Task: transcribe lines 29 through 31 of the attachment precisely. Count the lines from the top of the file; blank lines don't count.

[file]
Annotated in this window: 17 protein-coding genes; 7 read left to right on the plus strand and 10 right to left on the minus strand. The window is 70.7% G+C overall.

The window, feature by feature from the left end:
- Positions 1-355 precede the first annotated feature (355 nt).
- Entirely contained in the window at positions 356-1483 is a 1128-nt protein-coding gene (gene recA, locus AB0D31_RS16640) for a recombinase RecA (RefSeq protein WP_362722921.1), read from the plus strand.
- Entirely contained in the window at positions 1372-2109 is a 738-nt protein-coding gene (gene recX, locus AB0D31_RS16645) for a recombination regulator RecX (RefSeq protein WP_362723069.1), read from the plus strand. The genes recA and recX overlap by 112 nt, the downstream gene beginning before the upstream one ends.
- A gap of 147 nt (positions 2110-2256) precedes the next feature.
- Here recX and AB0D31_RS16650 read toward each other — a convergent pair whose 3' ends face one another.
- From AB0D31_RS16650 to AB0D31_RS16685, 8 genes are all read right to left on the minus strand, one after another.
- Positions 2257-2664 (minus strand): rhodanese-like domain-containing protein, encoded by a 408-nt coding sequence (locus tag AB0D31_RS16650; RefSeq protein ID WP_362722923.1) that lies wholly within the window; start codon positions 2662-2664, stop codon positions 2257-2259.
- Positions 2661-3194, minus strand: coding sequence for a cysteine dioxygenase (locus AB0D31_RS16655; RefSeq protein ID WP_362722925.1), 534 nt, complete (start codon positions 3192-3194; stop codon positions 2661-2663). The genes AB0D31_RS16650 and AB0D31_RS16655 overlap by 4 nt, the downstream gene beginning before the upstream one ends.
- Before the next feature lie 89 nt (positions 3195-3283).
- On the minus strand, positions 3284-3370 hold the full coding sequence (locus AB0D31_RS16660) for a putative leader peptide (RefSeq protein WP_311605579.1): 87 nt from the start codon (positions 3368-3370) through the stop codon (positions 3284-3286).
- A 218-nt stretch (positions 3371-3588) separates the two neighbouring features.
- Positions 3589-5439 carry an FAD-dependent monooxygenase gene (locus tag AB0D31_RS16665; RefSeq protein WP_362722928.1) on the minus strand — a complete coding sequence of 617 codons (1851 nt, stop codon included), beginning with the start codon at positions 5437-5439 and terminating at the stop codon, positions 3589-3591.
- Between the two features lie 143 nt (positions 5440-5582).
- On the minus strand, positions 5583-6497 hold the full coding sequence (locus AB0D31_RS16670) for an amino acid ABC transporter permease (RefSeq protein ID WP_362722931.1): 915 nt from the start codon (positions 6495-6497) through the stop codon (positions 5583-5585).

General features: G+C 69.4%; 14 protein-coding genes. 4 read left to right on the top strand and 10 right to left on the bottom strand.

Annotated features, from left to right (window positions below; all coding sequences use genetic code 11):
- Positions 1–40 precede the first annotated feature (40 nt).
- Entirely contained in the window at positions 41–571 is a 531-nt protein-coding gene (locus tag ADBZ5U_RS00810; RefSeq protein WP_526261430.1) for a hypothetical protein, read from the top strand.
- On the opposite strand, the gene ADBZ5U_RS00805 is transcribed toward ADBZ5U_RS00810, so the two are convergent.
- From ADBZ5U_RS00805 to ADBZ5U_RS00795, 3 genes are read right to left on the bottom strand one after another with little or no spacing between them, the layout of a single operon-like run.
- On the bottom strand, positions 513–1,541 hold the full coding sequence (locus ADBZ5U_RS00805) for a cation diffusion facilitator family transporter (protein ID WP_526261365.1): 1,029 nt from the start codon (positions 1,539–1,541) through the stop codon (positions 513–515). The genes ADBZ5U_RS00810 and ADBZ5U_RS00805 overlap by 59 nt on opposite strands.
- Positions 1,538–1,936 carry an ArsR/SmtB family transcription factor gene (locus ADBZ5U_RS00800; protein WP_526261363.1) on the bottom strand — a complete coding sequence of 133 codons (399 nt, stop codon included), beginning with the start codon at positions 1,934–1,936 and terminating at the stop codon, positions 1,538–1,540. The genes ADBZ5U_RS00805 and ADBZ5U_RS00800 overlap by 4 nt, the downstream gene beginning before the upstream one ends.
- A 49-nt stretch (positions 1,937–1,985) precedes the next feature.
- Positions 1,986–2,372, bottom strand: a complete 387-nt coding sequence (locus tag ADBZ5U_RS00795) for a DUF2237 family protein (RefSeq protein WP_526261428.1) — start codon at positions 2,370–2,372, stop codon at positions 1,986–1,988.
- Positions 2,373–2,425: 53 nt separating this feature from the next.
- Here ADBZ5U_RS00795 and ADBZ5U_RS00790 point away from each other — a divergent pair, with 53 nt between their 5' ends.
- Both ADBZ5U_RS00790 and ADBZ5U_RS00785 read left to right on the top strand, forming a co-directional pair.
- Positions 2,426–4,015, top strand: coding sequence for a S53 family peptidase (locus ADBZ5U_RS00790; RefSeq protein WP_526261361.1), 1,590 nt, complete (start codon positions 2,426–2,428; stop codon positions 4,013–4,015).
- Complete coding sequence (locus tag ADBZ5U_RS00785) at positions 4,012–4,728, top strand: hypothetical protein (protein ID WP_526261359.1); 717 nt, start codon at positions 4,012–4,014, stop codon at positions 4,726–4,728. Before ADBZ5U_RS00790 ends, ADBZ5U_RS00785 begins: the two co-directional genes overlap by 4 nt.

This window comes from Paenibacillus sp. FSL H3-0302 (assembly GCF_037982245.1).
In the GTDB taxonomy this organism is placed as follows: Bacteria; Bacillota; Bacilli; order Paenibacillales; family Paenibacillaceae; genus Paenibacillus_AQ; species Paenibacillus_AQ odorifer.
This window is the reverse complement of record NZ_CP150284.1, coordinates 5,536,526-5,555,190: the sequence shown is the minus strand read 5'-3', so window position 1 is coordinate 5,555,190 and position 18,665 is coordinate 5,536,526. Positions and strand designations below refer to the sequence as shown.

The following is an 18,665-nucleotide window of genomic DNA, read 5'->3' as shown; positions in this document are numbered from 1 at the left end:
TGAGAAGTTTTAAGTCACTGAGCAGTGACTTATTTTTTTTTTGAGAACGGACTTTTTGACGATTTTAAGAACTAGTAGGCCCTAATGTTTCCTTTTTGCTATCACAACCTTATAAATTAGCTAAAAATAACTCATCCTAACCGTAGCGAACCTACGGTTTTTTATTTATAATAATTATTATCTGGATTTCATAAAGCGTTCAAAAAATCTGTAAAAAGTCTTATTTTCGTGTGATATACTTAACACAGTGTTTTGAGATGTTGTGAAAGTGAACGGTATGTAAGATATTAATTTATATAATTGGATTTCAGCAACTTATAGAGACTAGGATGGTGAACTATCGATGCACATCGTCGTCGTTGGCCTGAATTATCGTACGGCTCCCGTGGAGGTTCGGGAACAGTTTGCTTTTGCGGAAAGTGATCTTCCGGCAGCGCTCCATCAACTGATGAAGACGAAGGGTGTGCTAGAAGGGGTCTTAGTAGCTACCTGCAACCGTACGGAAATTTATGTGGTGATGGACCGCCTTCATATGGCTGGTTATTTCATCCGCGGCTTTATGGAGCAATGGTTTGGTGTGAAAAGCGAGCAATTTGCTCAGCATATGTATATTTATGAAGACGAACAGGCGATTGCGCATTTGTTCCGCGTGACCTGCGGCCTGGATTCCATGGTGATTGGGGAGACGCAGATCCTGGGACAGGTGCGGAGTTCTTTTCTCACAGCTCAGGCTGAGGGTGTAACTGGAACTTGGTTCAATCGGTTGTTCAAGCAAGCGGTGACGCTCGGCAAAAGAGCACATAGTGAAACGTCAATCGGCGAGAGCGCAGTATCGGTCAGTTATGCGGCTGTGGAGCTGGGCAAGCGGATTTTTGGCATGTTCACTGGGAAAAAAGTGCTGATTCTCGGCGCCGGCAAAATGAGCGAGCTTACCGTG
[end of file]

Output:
- Both ADBZ5U_RS00790 and ADBZ5U_RS00785 read left to right on the top strand, forming a co-directional pair.
- Positions 2,426–4,015, top strand: coding sequence for a S53 family peptidase (locus ADBZ5U_RS00790; RefSeq protein WP_526261361.1), 1,590 nt, complete (start codon positions 2,426–2,428; stop codon positions 4,013–4,015).
- Complete coding sequence (locus tag ADBZ5U_RS00785) at positions 4,012–4,728, top strand: hypothetical protein (protein ID WP_526261359.1); 717 nt, start codon at positions 4,012–4,014, stop codon at positions 4,726–4,728. Before ADBZ5U_RS00790 ends, ADBZ5U_RS00785 begins: the two co-directional genes overlap by 4 nt.